The idea was to build an email list via Facebook Ads and later show them ads for Free Webinar that will lead to the program she wants to sell.

When they run the ads, they performed well, but most of the people that were engaging with it were not the actual audience perceived.

She thought women in the 30-40 age group would take more interest in her program, but women above 45+ were engaging most with her ad and content.

The first few days just yielded in 2 sign ups at the cost of nearly $27 each. So she optimized the ad targeting and the ad copy in line with the results they achieved earlier.


The second run significantly improved the cost/lead, dragging it down to 4 leads at $5.43 each.

After several rounds of testing and tuning with targeting and ad copies, she was able to bag in 400 leads at a cost $507 and some happy customers that went on buying the program.


One of their best performing ads was shared 14 times which indicated that the ad copy was talking to the customer and performed well.

It is essential that you keep on monitoring and optimizing your campaign- especially at the start. Angela was able to reduce the cost/lead from $27 to just $1.27 in the end by continually improving the campaign in the line of results she was getting.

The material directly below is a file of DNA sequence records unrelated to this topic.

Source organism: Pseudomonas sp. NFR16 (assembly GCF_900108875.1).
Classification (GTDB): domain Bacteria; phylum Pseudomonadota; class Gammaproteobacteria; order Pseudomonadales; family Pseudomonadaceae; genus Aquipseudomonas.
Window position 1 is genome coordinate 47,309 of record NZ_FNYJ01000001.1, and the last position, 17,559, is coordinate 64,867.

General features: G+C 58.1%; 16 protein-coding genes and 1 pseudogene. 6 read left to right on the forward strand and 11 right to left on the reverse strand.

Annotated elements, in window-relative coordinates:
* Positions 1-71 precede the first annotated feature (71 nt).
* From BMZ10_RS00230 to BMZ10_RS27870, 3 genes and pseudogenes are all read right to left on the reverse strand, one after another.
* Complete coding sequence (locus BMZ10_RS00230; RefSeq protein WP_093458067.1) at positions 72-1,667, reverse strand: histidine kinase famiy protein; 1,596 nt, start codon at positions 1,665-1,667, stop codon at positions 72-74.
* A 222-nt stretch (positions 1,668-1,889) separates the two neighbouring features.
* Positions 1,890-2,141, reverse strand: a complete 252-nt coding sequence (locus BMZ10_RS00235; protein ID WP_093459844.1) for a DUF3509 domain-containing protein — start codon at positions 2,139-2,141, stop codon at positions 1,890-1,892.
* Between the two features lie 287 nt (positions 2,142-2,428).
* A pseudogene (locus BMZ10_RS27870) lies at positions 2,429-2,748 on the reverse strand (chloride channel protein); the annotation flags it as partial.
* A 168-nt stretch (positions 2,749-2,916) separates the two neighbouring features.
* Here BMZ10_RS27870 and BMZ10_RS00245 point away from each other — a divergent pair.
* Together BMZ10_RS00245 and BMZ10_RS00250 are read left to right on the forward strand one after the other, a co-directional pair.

Unless you have a large budget to spend, test your campaign in small budget / test runs until you find what’s working or you might end up spending a lot of money with little results.

Lesson Learned # 17 – There is no barrier to the type and cost of the product you are selling – you can even sell a high priced product using Facebook Ads .

Lesson Learned # 18 – Do some preliminary ad test to fine tune on the audience and then invest more budget where you get the most gold.

Lesson Learned # 19 – The ideal audience perceived by you might not always be correct.

Lesson Learned # 20 – Sometimes the simplest of thing are most effective. By changing the word “Webinar” to “Workshop” on the ad copy, the CTR and leads doubled.


Case Study # 7 – 89% cheaper cost / lead with Facebook Ads

Google Adwords in arguably the most used platform when it comes to online advertising. Hundreds of thousands of businesses use its daily traffic and leads.

But, it’s still expensive to reach for some.

Dave Rogenmoser of The Market Results, identified that cost/lead for a high-end app and web development company ranges between $250 – $1000 / lead on Adwords.